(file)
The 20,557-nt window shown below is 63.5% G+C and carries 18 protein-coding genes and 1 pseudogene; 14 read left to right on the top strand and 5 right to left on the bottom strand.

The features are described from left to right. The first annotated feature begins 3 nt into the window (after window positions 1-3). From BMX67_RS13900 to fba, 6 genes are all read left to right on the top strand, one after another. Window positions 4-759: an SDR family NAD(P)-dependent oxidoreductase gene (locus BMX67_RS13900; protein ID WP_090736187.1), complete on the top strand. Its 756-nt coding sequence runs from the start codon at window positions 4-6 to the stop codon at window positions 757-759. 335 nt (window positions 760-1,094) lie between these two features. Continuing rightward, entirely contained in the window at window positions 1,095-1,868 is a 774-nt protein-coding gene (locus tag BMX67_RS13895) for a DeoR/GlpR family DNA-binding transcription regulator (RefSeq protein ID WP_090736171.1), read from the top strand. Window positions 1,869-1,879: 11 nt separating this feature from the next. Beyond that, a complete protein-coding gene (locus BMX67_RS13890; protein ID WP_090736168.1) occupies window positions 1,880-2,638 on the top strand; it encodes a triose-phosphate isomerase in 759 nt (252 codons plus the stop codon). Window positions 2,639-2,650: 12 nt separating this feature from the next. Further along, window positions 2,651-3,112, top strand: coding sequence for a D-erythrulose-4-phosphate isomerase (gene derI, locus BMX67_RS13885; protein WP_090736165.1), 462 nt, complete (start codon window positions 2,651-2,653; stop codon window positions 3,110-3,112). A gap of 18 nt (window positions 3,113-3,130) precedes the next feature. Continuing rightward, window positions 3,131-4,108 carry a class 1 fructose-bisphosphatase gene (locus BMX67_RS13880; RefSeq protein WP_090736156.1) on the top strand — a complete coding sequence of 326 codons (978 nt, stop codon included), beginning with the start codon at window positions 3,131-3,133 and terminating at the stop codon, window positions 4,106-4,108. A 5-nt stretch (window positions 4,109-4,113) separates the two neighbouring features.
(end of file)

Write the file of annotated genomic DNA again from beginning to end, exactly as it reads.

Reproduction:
The 20,557-nt window shown below is 63.5% G+C and carries 18 protein-coding genes and 1 pseudogene; 14 read left to right on the top strand and 5 right to left on the bottom strand.

The features are described from left to right. The first annotated feature begins 3 nt into the window (after window positions 1-3). From BMX67_RS13900 to fba, 6 genes are all read left to right on the top strand, one after another. Window positions 4-759: an SDR family NAD(P)-dependent oxidoreductase gene (locus BMX67_RS13900; protein ID WP_090736187.1), complete on the top strand. Its 756-nt coding sequence runs from the start codon at window positions 4-6 to the stop codon at window positions 757-759. 335 nt (window positions 760-1,094) lie between these two features. Continuing rightward, entirely contained in the window at window positions 1,095-1,868 is a 774-nt protein-coding gene (locus tag BMX67_RS13895) for a DeoR/GlpR family DNA-binding transcription regulator (RefSeq protein ID WP_090736171.1), read from the top strand. Window positions 1,869-1,879: 11 nt separating this feature from the next. Beyond that, a complete protein-coding gene (locus BMX67_RS13890; protein ID WP_090736168.1) occupies window positions 1,880-2,638 on the top strand; it encodes a triose-phosphate isomerase in 759 nt (252 codons plus the stop codon). Window positions 2,639-2,650: 12 nt separating this feature from the next. Further along, window positions 2,651-3,112, top strand: coding sequence for a D-erythrulose-4-phosphate isomerase (gene derI, locus BMX67_RS13885; protein WP_090736165.1), 462 nt, complete (start codon window positions 2,651-2,653; stop codon window positions 3,110-3,112). A gap of 18 nt (window positions 3,113-3,130) precedes the next feature. Continuing rightward, window positions 3,131-4,108 carry a class 1 fructose-bisphosphatase gene (locus BMX67_RS13880; RefSeq protein WP_090736156.1) on the top strand — a complete coding sequence of 326 codons (978 nt, stop codon included), beginning with the start codon at window positions 3,131-3,133 and terminating at the stop codon, window positions 4,106-4,108. A 5-nt stretch (window positions 4,109-4,113) separates the two neighbouring features.